Monday, October 06, 2008

Wasteland to Abha Paradise

Conference and Tablet

By John Taylor; 2008 Oct 06, 09 Mashiyyat 165 BE

Sexuality and Homosexuality Conference

This weekend my daughter Silvie and I attended the spirituality and sexuality conference officially named "Spiritual Identity as a Path for Transcending Differences" at McMaster University. I blogged the announcement for this meeting on the Badi' Blog already at

Another Canadian blogger has provided more information on the upcoming annual meeting of BNASAA, one of the groups who sponsored this conference, which will take place in Louhelen at:

All during the weekend I thought that BNASAA (Baha'i Network on AIDS, Sexuality, Addictions and Abuse) was an American group, but to my surprise I found out, on visiting their website that they are a committee of the NSA of Canada. The website is new and very much, as they say, a work in progress. They can be contacted at:

The speaker for the entire time was a psychotherapist, Mary Kay Radpour, of Chattanooga, Tennessee. She made some impressive points about sex and homosexuality, much of which was new to me. Her anecdotes about the harrowing experiences of sexual abuse that some of her patients courageously suffered had us in tears. I especially liked her story about the fear of God, as explained by a Hand of the Cause -- I think it was Mr. Khadem -- who lived in her community when she was a Baha'i youth. Though she was shy, he encouraged her, saying that she would make an excellent teacher. Can you imagine anything better to put on a Baha'i teacher's resume? Of course it puts pressure on us, her listeners too. If you were to say, `No, the Hand of the Cause was wrong, I did not get anything out of what she told us,' immediately suspicion of denseness would fall on you, not on her or the Hand. Fortunately, I can say that I did get a great deal out of the meetings.

Dr. Radpour made use of a full blown shrink's vocabulary and I periodically had to lean over to explain to my daughter the meaning of words like "cleavage" and "pedophilia," usually followed by an embarrassingly loud "Eeeuww!" or "Yuck!" I wondered how much she got out of it until, on the evaluation form, she wrote: "It exceeded my expectations!"

Tablet of Baha'u'llah: "Preference and Distinction have laid waste the world..."

The conference distributed a handout from BNASAA (pronounced "bunasa"), most of which is to be found in the blog entries and websites that I linked to at the start of this post. One quote from the Writings of Baha'u'llah that they use as a headpiece is not there. I had come across it before, but in the context of homosexuality and abuse it seems particularly apt. It is from an "untranslated tablet," which was evidently not translated until 1979 -- very surprising in view of its force, universality and importance in understanding the Baha'i principle of equality. Here it is, in the earliest appearance I could find:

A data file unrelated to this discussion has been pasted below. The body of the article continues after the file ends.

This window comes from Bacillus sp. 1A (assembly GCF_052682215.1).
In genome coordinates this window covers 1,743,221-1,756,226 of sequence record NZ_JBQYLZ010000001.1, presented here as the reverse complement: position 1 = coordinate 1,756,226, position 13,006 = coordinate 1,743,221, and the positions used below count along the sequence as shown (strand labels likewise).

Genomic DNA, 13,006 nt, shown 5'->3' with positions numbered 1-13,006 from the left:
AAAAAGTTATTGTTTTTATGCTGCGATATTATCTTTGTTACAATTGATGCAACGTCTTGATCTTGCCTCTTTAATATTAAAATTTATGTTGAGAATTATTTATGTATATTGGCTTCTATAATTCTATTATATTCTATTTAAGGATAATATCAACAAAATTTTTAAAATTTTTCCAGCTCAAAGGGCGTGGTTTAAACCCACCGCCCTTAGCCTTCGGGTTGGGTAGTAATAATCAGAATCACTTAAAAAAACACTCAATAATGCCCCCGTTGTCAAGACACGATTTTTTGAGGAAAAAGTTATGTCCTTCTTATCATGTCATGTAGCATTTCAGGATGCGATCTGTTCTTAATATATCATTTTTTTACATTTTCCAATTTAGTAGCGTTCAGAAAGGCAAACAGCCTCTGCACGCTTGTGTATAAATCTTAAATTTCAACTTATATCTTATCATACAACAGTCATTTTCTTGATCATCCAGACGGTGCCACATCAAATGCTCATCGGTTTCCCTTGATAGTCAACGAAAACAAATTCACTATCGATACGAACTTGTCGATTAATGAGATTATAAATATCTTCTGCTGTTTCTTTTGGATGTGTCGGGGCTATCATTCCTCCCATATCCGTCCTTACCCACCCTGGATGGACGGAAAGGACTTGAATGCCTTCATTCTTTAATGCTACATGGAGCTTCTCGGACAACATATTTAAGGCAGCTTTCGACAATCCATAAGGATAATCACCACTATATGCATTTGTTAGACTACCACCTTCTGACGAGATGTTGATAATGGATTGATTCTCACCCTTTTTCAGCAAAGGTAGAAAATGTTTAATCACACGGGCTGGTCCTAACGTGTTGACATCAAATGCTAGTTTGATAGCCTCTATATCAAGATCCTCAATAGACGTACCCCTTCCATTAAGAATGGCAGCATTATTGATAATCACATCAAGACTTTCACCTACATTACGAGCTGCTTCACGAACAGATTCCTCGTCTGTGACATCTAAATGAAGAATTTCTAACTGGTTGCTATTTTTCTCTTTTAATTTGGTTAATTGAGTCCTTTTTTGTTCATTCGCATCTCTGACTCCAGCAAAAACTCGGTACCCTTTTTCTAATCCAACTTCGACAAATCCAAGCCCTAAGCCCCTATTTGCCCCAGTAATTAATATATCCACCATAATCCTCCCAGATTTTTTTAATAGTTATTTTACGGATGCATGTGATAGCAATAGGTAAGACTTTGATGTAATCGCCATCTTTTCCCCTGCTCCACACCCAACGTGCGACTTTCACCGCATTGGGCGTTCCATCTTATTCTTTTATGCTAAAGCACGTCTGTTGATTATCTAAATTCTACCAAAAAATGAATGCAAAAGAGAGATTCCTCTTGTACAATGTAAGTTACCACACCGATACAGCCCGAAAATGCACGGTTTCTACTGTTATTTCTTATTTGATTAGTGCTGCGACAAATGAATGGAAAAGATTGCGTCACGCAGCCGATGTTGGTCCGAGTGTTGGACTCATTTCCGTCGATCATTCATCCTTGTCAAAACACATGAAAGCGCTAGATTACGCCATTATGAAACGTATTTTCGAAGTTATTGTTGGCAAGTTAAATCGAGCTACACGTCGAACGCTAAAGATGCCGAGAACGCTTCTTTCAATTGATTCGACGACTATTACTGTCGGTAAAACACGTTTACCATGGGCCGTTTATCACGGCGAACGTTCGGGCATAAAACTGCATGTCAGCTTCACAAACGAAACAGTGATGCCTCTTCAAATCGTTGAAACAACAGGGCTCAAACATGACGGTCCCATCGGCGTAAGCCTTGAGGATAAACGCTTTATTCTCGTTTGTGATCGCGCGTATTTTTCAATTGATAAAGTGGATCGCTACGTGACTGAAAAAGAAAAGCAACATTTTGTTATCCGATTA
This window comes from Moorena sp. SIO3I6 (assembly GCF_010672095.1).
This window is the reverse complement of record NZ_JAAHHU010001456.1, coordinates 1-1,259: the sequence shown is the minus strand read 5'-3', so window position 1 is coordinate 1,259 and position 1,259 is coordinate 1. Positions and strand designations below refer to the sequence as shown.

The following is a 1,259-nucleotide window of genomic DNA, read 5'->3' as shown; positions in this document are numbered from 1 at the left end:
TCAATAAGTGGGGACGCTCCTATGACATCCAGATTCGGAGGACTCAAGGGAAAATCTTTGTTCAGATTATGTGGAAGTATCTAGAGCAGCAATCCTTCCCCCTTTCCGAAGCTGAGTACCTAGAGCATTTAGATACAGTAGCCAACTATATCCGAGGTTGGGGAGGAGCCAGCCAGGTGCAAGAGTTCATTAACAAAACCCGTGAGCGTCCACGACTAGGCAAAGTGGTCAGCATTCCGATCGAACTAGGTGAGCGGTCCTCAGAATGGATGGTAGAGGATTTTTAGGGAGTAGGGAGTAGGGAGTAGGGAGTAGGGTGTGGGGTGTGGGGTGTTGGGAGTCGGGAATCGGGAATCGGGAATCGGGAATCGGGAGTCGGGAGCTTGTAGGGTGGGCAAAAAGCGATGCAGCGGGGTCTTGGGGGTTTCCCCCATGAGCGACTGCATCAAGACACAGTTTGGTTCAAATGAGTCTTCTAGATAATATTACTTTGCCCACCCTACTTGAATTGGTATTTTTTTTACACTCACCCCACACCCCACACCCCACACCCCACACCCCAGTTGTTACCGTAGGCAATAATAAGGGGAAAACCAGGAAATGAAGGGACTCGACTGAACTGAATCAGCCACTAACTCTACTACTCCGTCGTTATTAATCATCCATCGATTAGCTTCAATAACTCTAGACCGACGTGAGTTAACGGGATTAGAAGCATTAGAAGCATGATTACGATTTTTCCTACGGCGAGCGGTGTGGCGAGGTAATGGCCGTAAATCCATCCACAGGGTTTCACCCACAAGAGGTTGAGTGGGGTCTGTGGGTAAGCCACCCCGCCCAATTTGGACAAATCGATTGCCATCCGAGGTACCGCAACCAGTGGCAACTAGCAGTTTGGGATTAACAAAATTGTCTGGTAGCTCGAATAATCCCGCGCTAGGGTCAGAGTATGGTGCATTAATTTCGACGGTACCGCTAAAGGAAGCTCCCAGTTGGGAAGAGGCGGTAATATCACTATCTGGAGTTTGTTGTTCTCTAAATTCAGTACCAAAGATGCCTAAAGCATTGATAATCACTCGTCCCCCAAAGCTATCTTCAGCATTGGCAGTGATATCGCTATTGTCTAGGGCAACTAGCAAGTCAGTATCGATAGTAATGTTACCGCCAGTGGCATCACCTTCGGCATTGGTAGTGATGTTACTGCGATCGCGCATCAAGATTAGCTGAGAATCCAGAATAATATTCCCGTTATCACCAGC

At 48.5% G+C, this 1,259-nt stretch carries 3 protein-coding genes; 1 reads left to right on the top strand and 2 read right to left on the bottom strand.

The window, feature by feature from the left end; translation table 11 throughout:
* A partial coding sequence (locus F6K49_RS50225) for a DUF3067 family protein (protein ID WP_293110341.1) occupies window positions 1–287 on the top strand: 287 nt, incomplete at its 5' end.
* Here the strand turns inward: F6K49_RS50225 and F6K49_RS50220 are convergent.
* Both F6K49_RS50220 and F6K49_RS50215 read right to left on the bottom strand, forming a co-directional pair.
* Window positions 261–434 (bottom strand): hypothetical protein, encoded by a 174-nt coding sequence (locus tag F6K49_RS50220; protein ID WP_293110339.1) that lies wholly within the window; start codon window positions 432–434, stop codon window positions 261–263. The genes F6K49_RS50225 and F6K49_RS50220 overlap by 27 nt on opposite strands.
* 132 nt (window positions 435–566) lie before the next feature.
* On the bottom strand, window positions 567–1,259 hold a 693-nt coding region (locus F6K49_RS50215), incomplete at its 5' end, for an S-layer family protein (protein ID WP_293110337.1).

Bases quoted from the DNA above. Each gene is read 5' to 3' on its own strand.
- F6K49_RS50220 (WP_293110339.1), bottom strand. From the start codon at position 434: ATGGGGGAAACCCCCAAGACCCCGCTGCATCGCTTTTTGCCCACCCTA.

"And amongst the realms of unity is the unity of rank and station. It redoundeth to the exaltation of the Cause, glorifying it among all peoples. Ever since the seeking of preference and distinction came into play, the world hath been laid waste. It hath become desolate. Those who have quaffed from the ocean of divine utterance and fixed their gaze upon the Realm of Glory should regard themselves as being on the same level as the others and in the same station. Were this matter to be definitely established and conclusively demonstrated through the power and might of God, the world would become as the Abha Paradise.

"Indeed, man is noble, inasmuch as each one is a repository of the sign of God. Nevertheless, to regard oneself as superior in knowledge, learning or virtue, or to exalt oneself or seek preference, is a grievous transgression. Great is the blessedness of those who are adorned with the ornament of this unity and have been graciously confirmed by God." (Unpublished Tablet, cited in "Elucidation of Baha'i Teachings on Ranks and Stations," 27 March 1978, Universal House of Justice to all NSA's, Messages 1963 to 1986, 206.3a, 206.3b, pp. 376-377)

1 comment:

Anonymous said...

I loved May Kay Radpour's story from her childhood you passed on in this post. Her mother Edie was my spiritual mother, and lived right across the street from where my dorm room was during my freshman year at the University of Illinois. Mary Kay was already married then and out of the nest, but I remember Edie talking lovingly about her daughter. It was Mr. Khadem who resided in that community for a time.